Ncvpda (Tfonen and girls) 
Few Hpn-Qshirq , 
ITew Jersey 

New York (All persons) 
Horth Dakota 



Oklahone (Voiaen) 
Oregon 

Penr^sylvpnia 

Hhode Island (All ■':;ers-vns) 
South DakotaC^^onien md 
Utrh girls) 

Washington 
Wisconsin 



11 - XHDUSTELAL HCME-WORX LAWS 



Twenty Strtes And the District of Columbip hp.ve ind^rstrir^l horae-work Ipws or 
regulptions. In all but 3 - Colorado, Oregon, and Utah - and the District 
Of Columbia the law Applies to "persons", in these k Jurisdictions the law 
an^ilies to women and ninors only. The States are: 



California 

Colorado 

Connecticut 

District of Columbia 

Illinois 

Indiana 

Hpryland 



Ma s s ?! c hu s e 1 1 s 

Kichigpn 

Missouri 

New Jersey 

Hew York ^ 

Ohio 

•regon 



Pennsylvrni?* 
Hhode Islpnd 
Tennessee 
Texas 
Utah 

WcFt Virginia 
Wisconsin 



12. - agLOBCTT BEFOHE AID APTZR CHILD3IMH 

Six States hpve laws -crohibitin^ the eiroloynent of women ir-ii'sediptel?' before and 
after childbirth. These States and the t)eriod8 during whidi woiaen nav not be 
reouired to work are: 

^ weeks "before pnd h weeks after 
U weeks "before nnd ^ weeks af t.?r 

3 weeks before and 3 ^^^~€kf; after 

4 weeks after 

2 weeks before and U weeks after 
t mnths before and 6 weeks after 



Connecticut: 
J'ia 3 CP chu setts: 
Kisso'iJiri : 
Hew York: 
Teriaont: 
Vflshin^rton: 



(V/B U6-I37) 





OTE H^emC BBSPONSIBILinBB OF WOiVgM WORKERS AS SHOWK 



COLUf/.^A Ur^IVERSlTY 

AUG 241946 
3PECEIVEP 



A )1||«'S aOmU STUDY of VQMM war WCaEOOBS ahi> 



Haaii: 



(a Women 'e Bureau etudy "baeed on home Interviewe in 19^^ and the early- 
spring of with over 13,000 women workers employed in all types of industry 
(except hcTUeebold -ompioymerit) in- IC- war conftested areas, showed that J^:^ percent 
of these vcanen planned to contiime vox4Eing in peacetime. ) 

r gdiool of Business Lta^ 

fha raaaon glren hy each vcnen for continuing to voA wm - Cokonbia Uaivecatr 

Cf every IOC women - OlC 11 1947 

Qk to support th pans elves and in many cases others 
- 8 for. some special economic reason, sb to buy a hcace, 

pay off dehts, educate children .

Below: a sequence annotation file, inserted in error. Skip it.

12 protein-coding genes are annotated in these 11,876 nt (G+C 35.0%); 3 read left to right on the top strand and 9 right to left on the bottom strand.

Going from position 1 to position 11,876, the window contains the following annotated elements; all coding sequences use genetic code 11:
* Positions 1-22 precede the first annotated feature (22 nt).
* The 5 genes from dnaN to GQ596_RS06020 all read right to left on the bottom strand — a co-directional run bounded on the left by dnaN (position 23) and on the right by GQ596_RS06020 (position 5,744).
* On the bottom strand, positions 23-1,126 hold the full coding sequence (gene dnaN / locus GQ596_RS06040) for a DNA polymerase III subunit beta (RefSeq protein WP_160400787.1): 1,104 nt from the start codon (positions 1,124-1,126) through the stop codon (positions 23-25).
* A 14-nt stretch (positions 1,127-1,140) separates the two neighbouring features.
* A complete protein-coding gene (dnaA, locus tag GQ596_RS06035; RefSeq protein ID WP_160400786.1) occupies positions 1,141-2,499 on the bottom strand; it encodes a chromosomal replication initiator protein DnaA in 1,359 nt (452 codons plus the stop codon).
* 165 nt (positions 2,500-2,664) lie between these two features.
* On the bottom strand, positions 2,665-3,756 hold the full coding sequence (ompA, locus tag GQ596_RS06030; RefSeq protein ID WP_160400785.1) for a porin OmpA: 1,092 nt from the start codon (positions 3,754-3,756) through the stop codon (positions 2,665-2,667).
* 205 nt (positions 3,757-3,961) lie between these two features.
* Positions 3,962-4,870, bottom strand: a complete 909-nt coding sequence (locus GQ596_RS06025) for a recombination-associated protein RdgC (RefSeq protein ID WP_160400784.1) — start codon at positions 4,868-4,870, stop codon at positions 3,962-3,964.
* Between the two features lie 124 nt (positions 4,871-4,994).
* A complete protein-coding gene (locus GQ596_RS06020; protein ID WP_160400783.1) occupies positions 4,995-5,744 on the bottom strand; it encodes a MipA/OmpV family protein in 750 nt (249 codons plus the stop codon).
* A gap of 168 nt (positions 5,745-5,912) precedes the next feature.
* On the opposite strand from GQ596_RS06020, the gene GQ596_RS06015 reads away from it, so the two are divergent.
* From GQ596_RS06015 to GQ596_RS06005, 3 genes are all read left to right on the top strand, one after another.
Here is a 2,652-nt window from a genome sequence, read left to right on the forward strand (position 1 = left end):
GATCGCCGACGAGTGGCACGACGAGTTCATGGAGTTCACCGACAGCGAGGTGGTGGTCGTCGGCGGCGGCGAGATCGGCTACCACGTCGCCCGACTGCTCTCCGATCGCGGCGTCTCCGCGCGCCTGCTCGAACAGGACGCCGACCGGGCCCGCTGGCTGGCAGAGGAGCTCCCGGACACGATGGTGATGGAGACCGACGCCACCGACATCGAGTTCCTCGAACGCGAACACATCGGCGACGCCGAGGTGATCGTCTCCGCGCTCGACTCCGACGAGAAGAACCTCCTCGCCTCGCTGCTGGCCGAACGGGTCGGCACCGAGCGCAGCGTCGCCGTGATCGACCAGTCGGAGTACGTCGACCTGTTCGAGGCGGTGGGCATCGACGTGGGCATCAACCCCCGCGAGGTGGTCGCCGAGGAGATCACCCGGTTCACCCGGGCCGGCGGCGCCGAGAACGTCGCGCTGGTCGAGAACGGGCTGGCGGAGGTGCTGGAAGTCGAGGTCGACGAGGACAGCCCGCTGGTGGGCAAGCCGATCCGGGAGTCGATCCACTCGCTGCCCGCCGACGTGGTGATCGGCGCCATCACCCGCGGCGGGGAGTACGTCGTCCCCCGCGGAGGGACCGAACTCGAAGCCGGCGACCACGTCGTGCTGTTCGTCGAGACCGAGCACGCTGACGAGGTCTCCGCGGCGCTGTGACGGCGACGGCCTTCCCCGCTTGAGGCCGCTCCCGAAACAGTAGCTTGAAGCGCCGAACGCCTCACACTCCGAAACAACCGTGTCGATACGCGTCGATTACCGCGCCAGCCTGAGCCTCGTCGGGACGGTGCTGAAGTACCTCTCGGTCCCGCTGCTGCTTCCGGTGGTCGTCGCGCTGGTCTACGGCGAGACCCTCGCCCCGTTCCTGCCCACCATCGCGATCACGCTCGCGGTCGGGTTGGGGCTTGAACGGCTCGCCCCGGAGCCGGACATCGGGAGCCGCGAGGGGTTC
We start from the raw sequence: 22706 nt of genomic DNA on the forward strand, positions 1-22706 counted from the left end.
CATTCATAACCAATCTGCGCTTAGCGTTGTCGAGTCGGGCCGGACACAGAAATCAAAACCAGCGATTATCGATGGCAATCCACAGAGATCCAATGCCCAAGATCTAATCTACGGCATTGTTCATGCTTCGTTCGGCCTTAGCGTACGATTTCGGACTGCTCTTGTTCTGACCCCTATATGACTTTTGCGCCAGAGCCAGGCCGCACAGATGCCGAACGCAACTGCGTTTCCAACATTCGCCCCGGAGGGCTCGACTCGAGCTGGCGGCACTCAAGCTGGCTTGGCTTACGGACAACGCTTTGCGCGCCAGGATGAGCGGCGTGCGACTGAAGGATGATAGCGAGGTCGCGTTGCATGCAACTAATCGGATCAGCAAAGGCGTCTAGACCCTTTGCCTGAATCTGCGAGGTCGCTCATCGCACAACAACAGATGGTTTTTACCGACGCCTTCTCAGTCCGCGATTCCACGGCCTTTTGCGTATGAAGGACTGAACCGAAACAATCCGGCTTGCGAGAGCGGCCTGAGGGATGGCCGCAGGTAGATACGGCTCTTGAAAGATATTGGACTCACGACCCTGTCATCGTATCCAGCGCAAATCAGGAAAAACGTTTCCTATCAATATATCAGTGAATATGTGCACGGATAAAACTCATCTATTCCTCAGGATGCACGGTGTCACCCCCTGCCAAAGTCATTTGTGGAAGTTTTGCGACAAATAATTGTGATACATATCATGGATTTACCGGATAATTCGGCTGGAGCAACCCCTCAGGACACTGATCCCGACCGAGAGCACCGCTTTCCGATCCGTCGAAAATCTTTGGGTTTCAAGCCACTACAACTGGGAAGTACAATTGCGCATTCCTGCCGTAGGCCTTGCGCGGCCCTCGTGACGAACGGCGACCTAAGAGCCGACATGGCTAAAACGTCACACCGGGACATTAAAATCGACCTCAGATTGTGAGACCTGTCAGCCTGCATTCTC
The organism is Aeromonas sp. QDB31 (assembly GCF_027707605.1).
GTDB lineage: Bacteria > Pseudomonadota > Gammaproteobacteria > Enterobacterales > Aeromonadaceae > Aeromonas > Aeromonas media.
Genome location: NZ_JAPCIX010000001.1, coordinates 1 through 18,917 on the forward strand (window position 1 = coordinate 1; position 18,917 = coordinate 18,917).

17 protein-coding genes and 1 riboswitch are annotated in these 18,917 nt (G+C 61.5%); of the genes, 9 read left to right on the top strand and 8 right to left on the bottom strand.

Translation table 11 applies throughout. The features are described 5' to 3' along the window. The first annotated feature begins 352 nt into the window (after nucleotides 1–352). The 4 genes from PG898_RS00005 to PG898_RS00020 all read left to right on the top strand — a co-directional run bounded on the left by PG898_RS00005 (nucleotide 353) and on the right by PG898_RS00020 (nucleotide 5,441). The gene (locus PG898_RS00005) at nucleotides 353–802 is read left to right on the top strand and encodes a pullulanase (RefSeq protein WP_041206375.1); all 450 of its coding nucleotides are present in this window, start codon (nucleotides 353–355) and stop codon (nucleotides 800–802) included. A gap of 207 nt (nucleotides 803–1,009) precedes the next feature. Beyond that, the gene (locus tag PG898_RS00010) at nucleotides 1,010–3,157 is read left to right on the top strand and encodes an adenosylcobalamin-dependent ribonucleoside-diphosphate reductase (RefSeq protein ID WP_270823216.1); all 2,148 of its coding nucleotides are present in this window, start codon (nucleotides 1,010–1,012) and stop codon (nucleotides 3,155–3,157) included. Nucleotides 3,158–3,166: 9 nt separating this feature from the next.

8 only because they liked vorking or i^P^U^^ independ- ^ 
ent ^^'^ 




O^e economic family responsibilities of the vosien vho planned to keep on 
working: 

Of every IOC women who planned to continue - 
81 lived vlth their families 
19 lived apert 

Of 4pvery lOO women who lived with their families - 

It were the sole support of the family group 

were 1 of 2 wa^-e ef-mere contributing regul:^rly 
- to household expenses 

31 were 1 of 3 or moire wage earners contributing 
r regularly ' to tiie household • expenses 

7 nedj© no regulor contribution to the household 

Of ,«very 100 women who lived with their families - 

r . -33 contributed regul^irly to the household all their 
' . .talce-home earnings 

80 contributed regularly one-helf or more but not all 
UO contributed regularly less than one-half 
7 made no i*eguler contribution toward fanUj support 

CF;E\^Y 100 WOKEL^J WHO ir/ED WITH TEEIR FAMILIES MTD PIANTfED TO OON- 
TIIIUE IK THE POST^vAJ? I/-.BCR MARKET', 93 CONTRIBUTED REOUIARLY TO F/JyJLY EX- 
FET-'SES. NEARLY TWO-TEIRLS (62 percent) OF THE TOTAL MCl^IEY TEE PAY 
ENVELOPES OF ALL THESE W0>5EfI, WHO CONTRIBUTED, WAS ALLOCATED EACH JAY DAT 
TO HOUSEHOLD EXPENSES. 

CT^EVJEY 100 WCHE» VBO LIVED APART FROM THEIR F/IUIIES, H^ACTICAIXY 
ALL WERE DWrnDmr ON THEIR OWH BESOURCES FOR SEIF aJPPCRT. 



• 1 - 



m 




TBE ECOnOMIC EESPOKSIBILITIES OF MPLOYED SINGLE WCMfil 



1 



AS SHOWN BY A WCMETrS BUREAU SltTO OF VOMEK 1»R VmwS ■ 
AM) THEER POSWAB HANS 

(The Women's Bureau study based cm home interviews in 19^1+ and the early 
spring, of 191^5 with over 13,000 wcmen enployed in all types of industry (except 
household employment) in 10 ver congeeted areas, showed that single wcanen fornied 
hh percent of the employed women during the war period and nearly niaety per- 
cent (87 percent) of these women plejmed to continue working in peacetlne.) 

The reason given "by each vqpwn for ccntlsulsg to work was - 

Of eirery lOO single women - 

96 to support themselves and in many cases ethers 
2 for some special reason, as money for education 
2 only because they liked working or liked being independent 

The economic reeponsibllities of the single wcnea who plBxmed to keep 
on working: 

Of every 100 w^nen "who plonned to continue - 
77 lived vith their families 
23 lived apert 

Of every 100 women who lived with their families - - , 

12 were the sole support of the fanlly group 
Ul were 1 of 2 wage earners contributing regularly 

to household eaqpensee 
- . . . IfO were 1 of 3 or more W3{?e earners contributing 
' regularly to household oxponses 
7 made no regular contributions to the household 

Of every 100 women who lived with their families - 

- 13 contributed regularly to th©' liOfiiaelioaaft all their 
take-hcme esucnlngs 

20 contributed regular] y one-half ^r more, but not all 
*6C contributed re/rularly less th^n one-half 
' .7 m&de .no regular contributions toward family support. 

CF EVERY 100 SINGLE WOMEN WHO LIVED WITH THSER yA MUJES AKD PLAUITO TO 
. - ■ ' COKTH^-UE THE POS^V;^ LABGR-HAaTO", 93 ,CQimaBDTiE3)U?J3C^^ FAKI^ 
- EXPEHSBS. HBABiy ORS-BAi;F (lv6pfercent) OF.-^ 

VELCPE& OP AIL THESB WCMHf , WHO CCOTRIBOTED, WAS AIIjOCAIED E^CH.PAY IKY TO 
HOUSIHCLD EXPHfS^. _ ' /. 

OF EVTEY 100 SINGLE WCI/IEI WHO LIVED APAP.T FBOM TEEIB FAMILY, PRACTICALLY 
ALL W2RE DEPSEJTEKT OR THEIR CW. KSSOUBCES FOR SEU^ aJPPCRT.'. • 



- 2 - 




S. JXfPf^BTtWT OF LABOR 
WaehlBg^ 

THE ECONOMIC RESPONSIBILITIES OF MPLOYED MARRIED WOMETT l/ 
AS SpOWS; BY A WOMEN'S BURFAU STUDY OF WCMEN WAB WCBIOHiS MD 



(The Vcoe^'s Bureau atudy based on home Interviews In 19M^-8nd 1:lie earlj 
spring of IS^^^Hh over 13,000 vonen employed In all tgrpea of industry (except 
household eopl^^sfBeat) In 10 war coogeatad areas, irinwed tbat aarrled wcmen 
foiined kk percent of the enrployed women during the war period and over cne-half